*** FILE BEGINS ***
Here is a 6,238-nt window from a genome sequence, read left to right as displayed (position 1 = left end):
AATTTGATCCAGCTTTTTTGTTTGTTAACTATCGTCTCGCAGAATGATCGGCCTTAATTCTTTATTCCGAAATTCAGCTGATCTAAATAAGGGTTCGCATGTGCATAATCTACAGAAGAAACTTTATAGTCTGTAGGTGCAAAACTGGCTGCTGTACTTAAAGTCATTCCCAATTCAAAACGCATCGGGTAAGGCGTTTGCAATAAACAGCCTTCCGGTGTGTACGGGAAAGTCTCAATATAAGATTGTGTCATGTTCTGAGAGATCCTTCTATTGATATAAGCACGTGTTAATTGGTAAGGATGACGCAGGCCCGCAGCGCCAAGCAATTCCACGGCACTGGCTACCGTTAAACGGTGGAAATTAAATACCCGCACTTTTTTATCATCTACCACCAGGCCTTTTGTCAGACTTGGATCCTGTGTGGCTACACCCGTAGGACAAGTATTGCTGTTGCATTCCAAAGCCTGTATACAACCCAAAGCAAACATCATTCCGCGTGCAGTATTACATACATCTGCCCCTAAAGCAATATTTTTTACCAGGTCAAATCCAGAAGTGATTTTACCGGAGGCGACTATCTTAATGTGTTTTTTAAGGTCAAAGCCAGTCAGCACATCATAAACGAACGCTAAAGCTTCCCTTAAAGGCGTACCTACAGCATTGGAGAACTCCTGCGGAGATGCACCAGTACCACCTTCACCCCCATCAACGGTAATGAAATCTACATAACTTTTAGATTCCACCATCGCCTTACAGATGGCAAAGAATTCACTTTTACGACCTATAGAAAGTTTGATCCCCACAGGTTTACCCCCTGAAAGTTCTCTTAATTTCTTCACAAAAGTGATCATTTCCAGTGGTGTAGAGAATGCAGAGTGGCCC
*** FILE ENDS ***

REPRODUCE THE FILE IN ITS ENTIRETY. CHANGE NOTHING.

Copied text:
Here is a 6,238-nt window from a genome sequence, read left to right as displayed (position 1 = left end):
AATTTGATCCAGCTTTTTTGTTTGTTAACTATCGTCTCGCAGAATGATCGGCCTTAATTCTTTATTCCGAAATTCAGCTGATCTAAATAAGGGTTCGCATGTGCATAATCTACAGAAGAAACTTTATAGTCTGTAGGTGCAAAACTGGCTGCTGTACTTAAAGTCATTCCCAATTCAAAACGCATCGGGTAAGGCGTTTGCAATAAACAGCCTTCCGGTGTGTACGGGAAAGTCTCAATATAAGATTGTGTCATGTTCTGAGAGATCCTTCTATTGATATAAGCACGTGTTAATTGGTAAGGATGACGCAGGCCCGCAGCGCCAAGCAATTCCACGGCACTGGCTACCGTTAAACGGTGGAAATTAAATACCCGCACTTTTTTATCATCTACCACCAGGCCTTTTGTCAGACTTGGATCCTGTGTGGCTACACCCGTAGGACAAGTATTGCTGTTGCATTCCAAAGCCTGTATACAACCCAAAGCAAACATCATTCCGCGTGCAGTATTACATACATCTGCCCCTAAAGCAATATTTTTTACCAGGTCAAATCCAGAAGTGATTTTACCGGAGGCGACTATCTTAATGTGTTTTTTAAGGTCAAAGCCAGTCAGCACATCATAAACGAACGCTAAAGCTTCCCTTAAAGGCGTACCTACAGCATTGGAGAACTCCTGCGGAGATGCACCAGTACCACCTTCACCCCCATCAACGGTAATGAAATCTACATAACTTTTAGATTCCACCATCGCCTTACAGATGGCAAAGAATTCACTTTTACGACCTATAGAAAGTTTGATCCCCACAGGTTTACCCCCTGAAAGTTCTCTTAATTTCTTCACAAAAGTGATCATTTCCAGTGGTGTAGAGAATGCAGAGTGGCCC